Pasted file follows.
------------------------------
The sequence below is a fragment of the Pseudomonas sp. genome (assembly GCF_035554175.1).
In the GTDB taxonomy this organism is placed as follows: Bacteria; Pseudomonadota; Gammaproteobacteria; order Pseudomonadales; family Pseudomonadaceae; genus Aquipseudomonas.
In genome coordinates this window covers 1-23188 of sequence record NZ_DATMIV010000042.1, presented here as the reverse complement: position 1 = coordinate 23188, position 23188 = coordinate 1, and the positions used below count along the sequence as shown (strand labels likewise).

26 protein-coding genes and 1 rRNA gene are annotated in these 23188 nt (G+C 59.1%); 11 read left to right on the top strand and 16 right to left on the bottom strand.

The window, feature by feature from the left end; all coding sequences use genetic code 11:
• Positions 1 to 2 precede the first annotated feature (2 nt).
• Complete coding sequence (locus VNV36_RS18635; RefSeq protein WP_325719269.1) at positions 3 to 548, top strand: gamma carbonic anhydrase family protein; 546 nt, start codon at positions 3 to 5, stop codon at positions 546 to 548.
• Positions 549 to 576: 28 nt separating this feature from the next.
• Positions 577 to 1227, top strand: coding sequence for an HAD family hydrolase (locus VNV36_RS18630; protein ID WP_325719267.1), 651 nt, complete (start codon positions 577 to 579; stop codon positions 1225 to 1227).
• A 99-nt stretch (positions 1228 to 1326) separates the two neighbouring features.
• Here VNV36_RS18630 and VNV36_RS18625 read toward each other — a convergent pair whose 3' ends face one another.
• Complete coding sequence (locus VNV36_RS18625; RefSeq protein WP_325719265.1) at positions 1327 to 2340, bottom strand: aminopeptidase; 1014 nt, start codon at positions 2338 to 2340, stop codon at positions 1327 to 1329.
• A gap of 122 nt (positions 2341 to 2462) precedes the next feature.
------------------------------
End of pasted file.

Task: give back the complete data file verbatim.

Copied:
The sequence below is a fragment of the Pseudomonas sp. genome (assembly GCF_035554175.1).
In the GTDB taxonomy this organism is placed as follows: Bacteria; Pseudomonadota; Gammaproteobacteria; order Pseudomonadales; family Pseudomonadaceae; genus Aquipseudomonas.
In genome coordinates this window covers 1-23188 of sequence record NZ_DATMIV010000042.1, presented here as the reverse complement: position 1 = coordinate 23188, position 23188 = coordinate 1, and the positions used below count along the sequence as shown (strand labels likewise).

26 protein-coding genes and 1 rRNA gene are annotated in these 23188 nt (G+C 59.1%); 11 read left to right on the top strand and 16 right to left on the bottom strand.

The window, feature by feature from the left end; all coding sequences use genetic code 11:
• Positions 1 to 2 precede the first annotated feature (2 nt).
• Complete coding sequence (locus VNV36_RS18635; RefSeq protein WP_325719269.1) at positions 3 to 548, top strand: gamma carbonic anhydrase family protein; 546 nt, start codon at positions 3 to 5, stop codon at positions 546 to 548.
• Positions 549 to 576: 28 nt separating this feature from the next.
• Positions 577 to 1227, top strand: coding sequence for an HAD family hydrolase (locus VNV36_RS18630; protein ID WP_325719267.1), 651 nt, complete (start codon positions 577 to 579; stop codon positions 1225 to 1227).
• A 99-nt stretch (positions 1228 to 1326) separates the two neighbouring features.
• Here VNV36_RS18630 and VNV36_RS18625 read toward each other — a convergent pair whose 3' ends face one another.
• Complete coding sequence (locus VNV36_RS18625; RefSeq protein WP_325719265.1) at positions 1327 to 2340, bottom strand: aminopeptidase; 1014 nt, start codon at positions 2338 to 2340, stop codon at positions 1327 to 1329.
• A gap of 122 nt (positions 2341 to 2462) precedes the next feature.